The increased sensitivity that is being achieved results in extremely complex spectra. A discussion on methods to access the information content of SIMS spectra and images and the robustness of the conclusions drawn from them.

DIS-O-Th-A05 David Castner and Daniel Graham, The University of Washington, Seattle, USA – Information from Complexity: Challenges of ToF-SIMS Data Interpretation

DIS-O-Th-A06 Roy Goodacre, John Fletcher, Alex Henderson, Charlotte Thompson, Nicholas Lockyer and John C Vickerman, University of Manchester, UK – Rapid discrimination of the casual agents of urinary tract infection using ToF-SIMS with chemometric cluster analysis

DIS-O-Th-A07 Bonnie Tyler, University of Utah, USA – Multivariate statistical image processing for molecule specific imaging in organic and bio-systems

DIS-O-Th-A08 Joseph Gardella and Tammy M Milillo, University at Buffalo, State University of New York, USA. - Spatial statistics and interpolation methods for ToF-SIMS Imaging

Lunch 13.00 to 14.00

14.00 to 18.00 Session 3 - Localization and quantification of elements and molecules in cell culture, tissue, biosensors and engineered arrays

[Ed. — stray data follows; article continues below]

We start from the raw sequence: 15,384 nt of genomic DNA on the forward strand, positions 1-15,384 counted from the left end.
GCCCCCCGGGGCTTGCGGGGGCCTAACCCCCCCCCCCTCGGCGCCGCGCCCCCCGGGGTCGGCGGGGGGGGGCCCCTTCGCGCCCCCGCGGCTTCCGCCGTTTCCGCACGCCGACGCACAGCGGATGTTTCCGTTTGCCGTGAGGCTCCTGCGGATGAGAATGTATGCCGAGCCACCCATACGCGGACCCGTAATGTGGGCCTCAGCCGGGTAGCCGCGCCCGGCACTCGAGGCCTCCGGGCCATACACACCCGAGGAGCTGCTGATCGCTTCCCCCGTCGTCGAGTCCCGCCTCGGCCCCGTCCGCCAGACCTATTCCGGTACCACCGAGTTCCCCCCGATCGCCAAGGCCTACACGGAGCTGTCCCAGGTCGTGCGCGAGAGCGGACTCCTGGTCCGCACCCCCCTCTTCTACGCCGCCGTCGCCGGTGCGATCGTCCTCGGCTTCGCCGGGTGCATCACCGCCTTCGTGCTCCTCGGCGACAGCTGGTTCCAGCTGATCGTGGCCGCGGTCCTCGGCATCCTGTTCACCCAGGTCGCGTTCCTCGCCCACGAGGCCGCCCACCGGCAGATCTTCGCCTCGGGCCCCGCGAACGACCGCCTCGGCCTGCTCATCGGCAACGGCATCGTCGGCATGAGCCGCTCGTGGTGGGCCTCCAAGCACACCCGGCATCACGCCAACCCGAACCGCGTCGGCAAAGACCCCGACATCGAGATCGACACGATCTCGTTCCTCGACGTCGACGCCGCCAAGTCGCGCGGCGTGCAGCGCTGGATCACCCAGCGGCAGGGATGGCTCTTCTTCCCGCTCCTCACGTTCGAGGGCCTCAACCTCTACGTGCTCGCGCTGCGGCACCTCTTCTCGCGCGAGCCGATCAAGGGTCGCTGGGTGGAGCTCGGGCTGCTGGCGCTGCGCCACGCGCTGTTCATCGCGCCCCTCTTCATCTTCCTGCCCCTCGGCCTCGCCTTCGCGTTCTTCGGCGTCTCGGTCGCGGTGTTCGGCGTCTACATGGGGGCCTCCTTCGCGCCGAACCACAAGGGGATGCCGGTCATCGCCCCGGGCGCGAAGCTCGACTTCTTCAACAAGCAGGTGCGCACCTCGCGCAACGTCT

This is the most challenging area of bio-analysis. It challenges sensitivity and spatial resolution and covers elemental markers using both dynamic and static SIMS as well as molecular detection using ToF-SIMS.

This Session will be divided into 2 or 3 discussion periods taking up to 4 papers at a time. The issues that may be addressed include the use of elemental tracers for molecular detection, the use of molecular ions themselves for analysis, the role of sample preparation techniques in obtaining desired data etc. How each discussion period is configured will await the content of the full papers.

16.00 – 16.20 Tea/Coffee break

DIS-O-Th-A09 Claude Lechene, Harvard Medical School, USA – Quantitative imaging of cells with SIMS- Nanoautography with stable isopte tracers

DIS-O-Th-A10 Riccardo Levi-Setti K.L. Gavrilov, Mary Beth Neilly, R. Strick and P.L. Strissel, Enrico Fermi Institute, University of Chicago, USA - High resolution SIMS imaging of cations in mammalian cell mitosis, and in Drosophila polytene chromosomes